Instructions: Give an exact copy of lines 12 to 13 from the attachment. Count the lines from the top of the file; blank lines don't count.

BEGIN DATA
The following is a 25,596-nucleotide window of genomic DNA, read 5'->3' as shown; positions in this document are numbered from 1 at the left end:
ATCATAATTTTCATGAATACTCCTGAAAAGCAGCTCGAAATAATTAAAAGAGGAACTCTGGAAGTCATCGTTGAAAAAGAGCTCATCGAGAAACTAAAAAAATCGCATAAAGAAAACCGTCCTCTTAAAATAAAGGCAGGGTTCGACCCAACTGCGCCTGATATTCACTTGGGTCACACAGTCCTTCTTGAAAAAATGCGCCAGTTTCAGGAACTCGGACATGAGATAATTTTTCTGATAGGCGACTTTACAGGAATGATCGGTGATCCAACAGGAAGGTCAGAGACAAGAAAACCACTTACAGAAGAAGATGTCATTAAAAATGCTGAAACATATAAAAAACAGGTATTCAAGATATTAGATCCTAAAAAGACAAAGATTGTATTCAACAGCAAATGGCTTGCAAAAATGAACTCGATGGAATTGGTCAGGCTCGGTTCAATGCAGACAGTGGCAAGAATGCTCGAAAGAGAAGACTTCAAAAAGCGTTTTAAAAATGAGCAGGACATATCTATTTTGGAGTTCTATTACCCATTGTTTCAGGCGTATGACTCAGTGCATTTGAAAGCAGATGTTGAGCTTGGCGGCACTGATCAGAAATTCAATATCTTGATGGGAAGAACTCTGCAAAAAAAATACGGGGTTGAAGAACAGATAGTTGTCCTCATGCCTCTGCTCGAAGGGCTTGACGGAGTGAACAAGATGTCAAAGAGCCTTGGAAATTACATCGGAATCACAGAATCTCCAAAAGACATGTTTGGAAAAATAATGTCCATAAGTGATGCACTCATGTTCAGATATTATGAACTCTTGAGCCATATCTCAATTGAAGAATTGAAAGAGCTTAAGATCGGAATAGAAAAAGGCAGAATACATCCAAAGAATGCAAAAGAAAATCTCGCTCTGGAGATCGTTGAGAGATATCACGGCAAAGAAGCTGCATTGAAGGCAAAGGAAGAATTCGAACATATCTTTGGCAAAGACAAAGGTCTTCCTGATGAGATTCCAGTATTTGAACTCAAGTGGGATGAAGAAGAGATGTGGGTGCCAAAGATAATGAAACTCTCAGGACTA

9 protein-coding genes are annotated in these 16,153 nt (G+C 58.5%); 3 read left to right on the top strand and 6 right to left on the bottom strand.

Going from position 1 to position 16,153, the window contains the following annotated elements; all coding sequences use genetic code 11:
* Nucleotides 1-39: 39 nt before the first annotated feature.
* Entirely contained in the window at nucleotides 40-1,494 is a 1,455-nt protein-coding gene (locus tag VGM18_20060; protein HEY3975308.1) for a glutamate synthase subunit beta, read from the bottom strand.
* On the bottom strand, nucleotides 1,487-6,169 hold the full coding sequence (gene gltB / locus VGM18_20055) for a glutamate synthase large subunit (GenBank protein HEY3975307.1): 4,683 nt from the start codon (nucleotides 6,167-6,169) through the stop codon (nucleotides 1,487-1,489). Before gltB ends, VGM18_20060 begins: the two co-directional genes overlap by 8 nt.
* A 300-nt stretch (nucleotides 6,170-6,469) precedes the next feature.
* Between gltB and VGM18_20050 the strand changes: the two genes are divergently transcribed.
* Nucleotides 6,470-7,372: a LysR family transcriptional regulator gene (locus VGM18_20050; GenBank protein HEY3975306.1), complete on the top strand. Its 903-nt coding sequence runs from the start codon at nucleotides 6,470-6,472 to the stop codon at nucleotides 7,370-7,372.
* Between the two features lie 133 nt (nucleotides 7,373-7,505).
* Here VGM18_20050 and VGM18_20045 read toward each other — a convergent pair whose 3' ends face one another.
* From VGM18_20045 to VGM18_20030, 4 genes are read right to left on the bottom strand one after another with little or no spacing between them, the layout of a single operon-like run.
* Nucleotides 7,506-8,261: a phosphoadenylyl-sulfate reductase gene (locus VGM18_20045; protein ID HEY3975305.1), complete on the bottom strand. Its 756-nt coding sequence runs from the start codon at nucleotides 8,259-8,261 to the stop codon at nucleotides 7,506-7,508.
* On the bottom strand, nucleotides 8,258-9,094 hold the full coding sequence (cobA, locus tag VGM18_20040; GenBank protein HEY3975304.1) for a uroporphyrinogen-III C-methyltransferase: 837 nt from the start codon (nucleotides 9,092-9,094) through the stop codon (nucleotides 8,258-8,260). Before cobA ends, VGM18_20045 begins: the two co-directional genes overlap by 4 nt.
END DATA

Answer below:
* Here VGM18_20050 and VGM18_20045 read toward each other — a convergent pair whose 3' ends face one another.
* From VGM18_20045 to VGM18_20030, 4 genes are read right to left on the bottom strand one after another with little or no spacing between them, the layout of a single operon-like run.